The Oxney Case For Organic English Wines
“We’re not standing on dirt, but the rooftop of another Kingdom.”
The Oxney Case for Organic English Wines
There is an assumption that has taken root in English winemaking. It comes almost in the form of an apology. We’ve heard it many times and it goes something like this:
“We’d love to go fully organic in our vineyard. We’re spraying less and less every year, and we only spray when we absolutely have to. But with the climate and disease pressure, it just isn’t possible to make organic wines in this country.”
Every time we hear the latest version of this, our eyebrows rise a little higher. After all, we’ve been making wines organically, certified by the Soil Association, ever since we planted our first vines in 2012. A decade later, our vines are healthier than ever and our wines seem to be gathering more attention and accolades with every passing year.
We don’t say that to brag (not really our style). But as the UK’s largest organic wine estate, we feel compelled to push back on this assumption before it reaches many more ears and turns any more wine lovers against organic English wines. Because while we’re all for free debate, we’re also for informed debate.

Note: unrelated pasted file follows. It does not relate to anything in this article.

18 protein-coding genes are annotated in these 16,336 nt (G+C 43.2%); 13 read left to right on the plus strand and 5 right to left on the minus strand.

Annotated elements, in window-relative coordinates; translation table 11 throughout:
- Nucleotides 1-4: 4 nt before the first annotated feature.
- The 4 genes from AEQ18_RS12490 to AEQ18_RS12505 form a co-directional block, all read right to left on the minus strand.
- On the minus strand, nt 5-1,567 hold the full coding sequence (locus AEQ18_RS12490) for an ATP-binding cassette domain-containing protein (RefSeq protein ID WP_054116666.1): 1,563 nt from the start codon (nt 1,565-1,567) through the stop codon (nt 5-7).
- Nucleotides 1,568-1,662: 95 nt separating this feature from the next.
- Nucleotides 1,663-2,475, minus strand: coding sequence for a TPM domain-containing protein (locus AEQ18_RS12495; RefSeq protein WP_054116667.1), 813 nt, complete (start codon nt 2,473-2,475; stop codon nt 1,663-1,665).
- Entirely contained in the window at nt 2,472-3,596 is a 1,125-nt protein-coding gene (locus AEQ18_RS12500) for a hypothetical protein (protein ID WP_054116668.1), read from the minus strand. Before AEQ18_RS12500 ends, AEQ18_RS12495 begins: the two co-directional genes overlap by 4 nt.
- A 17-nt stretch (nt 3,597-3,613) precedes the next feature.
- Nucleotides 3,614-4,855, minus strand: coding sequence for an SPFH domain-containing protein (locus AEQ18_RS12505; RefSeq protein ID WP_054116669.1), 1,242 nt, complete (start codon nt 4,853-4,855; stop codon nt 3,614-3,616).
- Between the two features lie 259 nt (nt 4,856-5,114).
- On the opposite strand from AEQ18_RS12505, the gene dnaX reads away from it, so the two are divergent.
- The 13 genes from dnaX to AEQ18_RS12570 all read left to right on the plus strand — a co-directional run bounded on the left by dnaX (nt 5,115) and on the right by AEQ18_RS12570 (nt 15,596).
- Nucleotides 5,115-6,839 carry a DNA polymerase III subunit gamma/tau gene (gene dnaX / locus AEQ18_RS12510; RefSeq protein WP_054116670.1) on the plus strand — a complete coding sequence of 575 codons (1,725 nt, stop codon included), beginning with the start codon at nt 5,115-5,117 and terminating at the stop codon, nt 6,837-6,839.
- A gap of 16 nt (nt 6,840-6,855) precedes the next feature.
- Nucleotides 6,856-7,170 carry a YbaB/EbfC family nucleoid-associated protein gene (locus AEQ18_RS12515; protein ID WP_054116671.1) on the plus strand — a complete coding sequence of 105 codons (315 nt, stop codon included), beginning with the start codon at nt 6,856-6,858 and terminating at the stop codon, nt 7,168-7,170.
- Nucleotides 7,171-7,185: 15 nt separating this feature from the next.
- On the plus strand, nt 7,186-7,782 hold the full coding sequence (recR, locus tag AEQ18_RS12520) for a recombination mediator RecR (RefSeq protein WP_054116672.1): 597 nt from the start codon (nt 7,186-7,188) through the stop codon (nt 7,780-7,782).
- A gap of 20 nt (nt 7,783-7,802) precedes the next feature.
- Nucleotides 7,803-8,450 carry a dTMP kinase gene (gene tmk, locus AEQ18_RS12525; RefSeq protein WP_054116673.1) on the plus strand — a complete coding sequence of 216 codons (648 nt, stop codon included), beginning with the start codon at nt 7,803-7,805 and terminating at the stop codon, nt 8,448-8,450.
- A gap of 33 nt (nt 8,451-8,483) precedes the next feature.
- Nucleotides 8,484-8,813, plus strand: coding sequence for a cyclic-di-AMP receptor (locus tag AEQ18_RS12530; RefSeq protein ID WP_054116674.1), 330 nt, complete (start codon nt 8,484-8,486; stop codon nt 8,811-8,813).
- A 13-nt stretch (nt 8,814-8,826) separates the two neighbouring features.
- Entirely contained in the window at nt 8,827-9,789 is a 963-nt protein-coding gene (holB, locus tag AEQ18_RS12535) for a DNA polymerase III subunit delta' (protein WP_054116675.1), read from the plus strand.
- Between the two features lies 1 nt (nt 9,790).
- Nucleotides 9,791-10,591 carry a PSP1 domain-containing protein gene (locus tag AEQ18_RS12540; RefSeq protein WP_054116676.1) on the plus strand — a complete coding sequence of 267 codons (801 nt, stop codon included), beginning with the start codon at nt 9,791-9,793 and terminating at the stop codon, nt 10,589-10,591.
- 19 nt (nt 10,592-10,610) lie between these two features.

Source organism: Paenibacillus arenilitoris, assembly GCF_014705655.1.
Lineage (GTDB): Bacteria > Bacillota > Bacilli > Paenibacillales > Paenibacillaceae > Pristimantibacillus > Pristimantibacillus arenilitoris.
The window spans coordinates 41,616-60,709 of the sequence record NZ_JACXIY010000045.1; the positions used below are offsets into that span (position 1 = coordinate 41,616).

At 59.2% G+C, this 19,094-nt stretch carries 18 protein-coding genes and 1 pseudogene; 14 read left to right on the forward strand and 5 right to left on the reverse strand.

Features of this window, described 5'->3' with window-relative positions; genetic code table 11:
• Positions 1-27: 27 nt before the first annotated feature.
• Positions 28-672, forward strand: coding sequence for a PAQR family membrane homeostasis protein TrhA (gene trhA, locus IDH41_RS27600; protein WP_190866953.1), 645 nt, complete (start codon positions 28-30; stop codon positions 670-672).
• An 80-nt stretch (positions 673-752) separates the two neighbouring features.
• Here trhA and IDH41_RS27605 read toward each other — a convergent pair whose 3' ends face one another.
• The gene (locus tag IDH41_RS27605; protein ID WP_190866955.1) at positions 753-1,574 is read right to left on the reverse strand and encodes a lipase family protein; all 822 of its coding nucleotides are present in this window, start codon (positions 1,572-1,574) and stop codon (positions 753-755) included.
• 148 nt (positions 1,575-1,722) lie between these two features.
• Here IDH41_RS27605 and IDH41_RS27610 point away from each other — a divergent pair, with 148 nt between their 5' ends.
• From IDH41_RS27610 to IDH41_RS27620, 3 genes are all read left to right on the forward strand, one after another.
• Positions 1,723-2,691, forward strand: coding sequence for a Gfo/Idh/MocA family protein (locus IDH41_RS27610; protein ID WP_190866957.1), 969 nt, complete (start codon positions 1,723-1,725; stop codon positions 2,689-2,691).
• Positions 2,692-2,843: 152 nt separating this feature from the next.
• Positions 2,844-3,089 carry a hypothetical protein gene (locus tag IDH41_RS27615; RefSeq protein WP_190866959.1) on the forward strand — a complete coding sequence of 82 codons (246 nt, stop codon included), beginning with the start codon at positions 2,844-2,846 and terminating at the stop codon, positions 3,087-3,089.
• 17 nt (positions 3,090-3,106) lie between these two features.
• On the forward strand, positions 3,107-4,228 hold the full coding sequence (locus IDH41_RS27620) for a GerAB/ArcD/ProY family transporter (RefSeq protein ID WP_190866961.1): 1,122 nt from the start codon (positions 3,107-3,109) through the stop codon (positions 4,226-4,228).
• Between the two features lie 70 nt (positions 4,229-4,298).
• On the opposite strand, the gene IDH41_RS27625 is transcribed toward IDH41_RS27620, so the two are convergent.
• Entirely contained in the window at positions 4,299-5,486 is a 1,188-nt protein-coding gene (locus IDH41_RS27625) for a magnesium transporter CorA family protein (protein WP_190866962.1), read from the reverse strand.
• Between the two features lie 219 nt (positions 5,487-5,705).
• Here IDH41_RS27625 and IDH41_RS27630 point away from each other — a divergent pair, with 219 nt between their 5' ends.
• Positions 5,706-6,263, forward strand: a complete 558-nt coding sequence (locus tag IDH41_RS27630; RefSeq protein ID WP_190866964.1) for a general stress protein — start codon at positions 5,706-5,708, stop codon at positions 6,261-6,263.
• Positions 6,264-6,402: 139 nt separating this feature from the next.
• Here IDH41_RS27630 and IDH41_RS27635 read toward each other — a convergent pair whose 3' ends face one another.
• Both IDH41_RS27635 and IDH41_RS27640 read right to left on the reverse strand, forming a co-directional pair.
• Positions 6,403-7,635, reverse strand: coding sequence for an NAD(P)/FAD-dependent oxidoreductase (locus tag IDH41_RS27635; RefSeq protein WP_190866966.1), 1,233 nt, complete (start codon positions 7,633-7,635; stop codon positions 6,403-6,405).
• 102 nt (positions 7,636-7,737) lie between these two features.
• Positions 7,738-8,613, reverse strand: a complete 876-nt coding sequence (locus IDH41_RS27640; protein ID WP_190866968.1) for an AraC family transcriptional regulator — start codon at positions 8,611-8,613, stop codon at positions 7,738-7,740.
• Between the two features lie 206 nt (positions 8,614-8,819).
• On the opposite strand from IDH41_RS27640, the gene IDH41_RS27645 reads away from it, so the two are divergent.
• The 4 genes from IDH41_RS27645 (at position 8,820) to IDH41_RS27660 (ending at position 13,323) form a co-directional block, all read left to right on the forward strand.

With that in mind, here’s our attempt to redress the balance of the argument: our case for why we make our wines organically – and why many more English producers should too.
What is organic winemaking?
Organic viticulture is ultimately like any other form of organic farming. It’s an agricultural system that emphasises the need for naturally healthy soils and a balanced vineyard ecosystem to produce strong vines and high-quality grapes. In the winery, organic standards also set restrictive limits on the use of SO2.
There are strict rules on what you mustn’t use in the vineyard. No synthetic fertilisers, pesticides, fungicides or herbicides. Copper and sulphur treatments can be used in highly regulated ways to combat downy mildew and powdery mildew respectively (our own spraying regime is so miniscule it was described by one viticultural consultant as homeopathic).
The challenge of growing organically in England
The question that inevitably follows is: What do you do to combat the moulds, rots and mildews that are a perennial threat in the cool, damp English climate? Our answer is simple. An open mind, lots of hard work and a healthy dose of inspiration.